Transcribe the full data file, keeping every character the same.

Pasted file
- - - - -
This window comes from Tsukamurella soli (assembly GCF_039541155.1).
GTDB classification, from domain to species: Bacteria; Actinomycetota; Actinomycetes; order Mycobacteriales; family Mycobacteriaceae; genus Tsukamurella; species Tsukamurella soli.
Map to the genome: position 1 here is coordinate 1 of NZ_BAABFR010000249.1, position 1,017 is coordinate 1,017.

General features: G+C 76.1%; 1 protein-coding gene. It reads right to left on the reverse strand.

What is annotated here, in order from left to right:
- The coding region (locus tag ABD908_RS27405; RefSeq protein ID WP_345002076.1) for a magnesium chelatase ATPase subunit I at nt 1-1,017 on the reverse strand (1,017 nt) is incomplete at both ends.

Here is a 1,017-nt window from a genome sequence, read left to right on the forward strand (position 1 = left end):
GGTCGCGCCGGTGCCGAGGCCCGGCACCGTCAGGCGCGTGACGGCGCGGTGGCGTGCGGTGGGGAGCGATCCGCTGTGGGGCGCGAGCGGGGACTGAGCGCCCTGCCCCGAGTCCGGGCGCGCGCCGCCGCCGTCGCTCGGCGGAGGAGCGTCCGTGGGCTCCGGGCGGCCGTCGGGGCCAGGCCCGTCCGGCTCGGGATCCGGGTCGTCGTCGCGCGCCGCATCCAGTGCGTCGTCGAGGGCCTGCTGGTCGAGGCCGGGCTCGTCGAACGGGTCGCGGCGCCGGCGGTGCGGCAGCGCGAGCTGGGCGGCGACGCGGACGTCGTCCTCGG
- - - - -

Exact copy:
This window comes from Tsukamurella soli (assembly GCF_039541155.1).
GTDB classification, from domain to species: Bacteria; Actinomycetota; Actinomycetes; order Mycobacteriales; family Mycobacteriaceae; genus Tsukamurella; species Tsukamurella soli.
Map to the genome: position 1 here is coordinate 1 of NZ_BAABFR010000249.1, position 1,017 is coordinate 1,017.

General features: G+C 76.1%; 1 protein-coding gene. It reads right to left on the reverse strand.

What is annotated here, in order from left to right:
- The coding region (locus tag ABD908_RS27405; RefSeq protein ID WP_345002076.1) for a magnesium chelatase ATPase subunit I at nt 1-1,017 on the reverse strand (1,017 nt) is incomplete at both ends.

Here is a 1,017-nt window from a genome sequence, read left to right on the forward strand (position 1 = left end):
GGTCGCGCCGGTGCCGAGGCCCGGCACCGTCAGGCGCGTGACGGCGCGGTGGCGTGCGGTGGGGAGCGATCCGCTGTGGGGCGCGAGCGGGGACTGAGCGCCCTGCCCCGAGTCCGGGCGCGCGCCGCCGCCGTCGCTCGGCGGAGGAGCGTCCGTGGGCTCCGGGCGGCCGTCGGGGCCAGGCCCGTCCGGCTCGGGATCCGGGTCGTCGTCGCGCGCCGCATCCAGTGCGTCGTCGAGGGCCTGCTGGTCGAGGCCGGGCTCGTCGAACGGGTCGCGGCGCCGGCGGTGCGGCAGCGCGAGCTGGGCGGCGACGCGGACGTCGTCCTCGG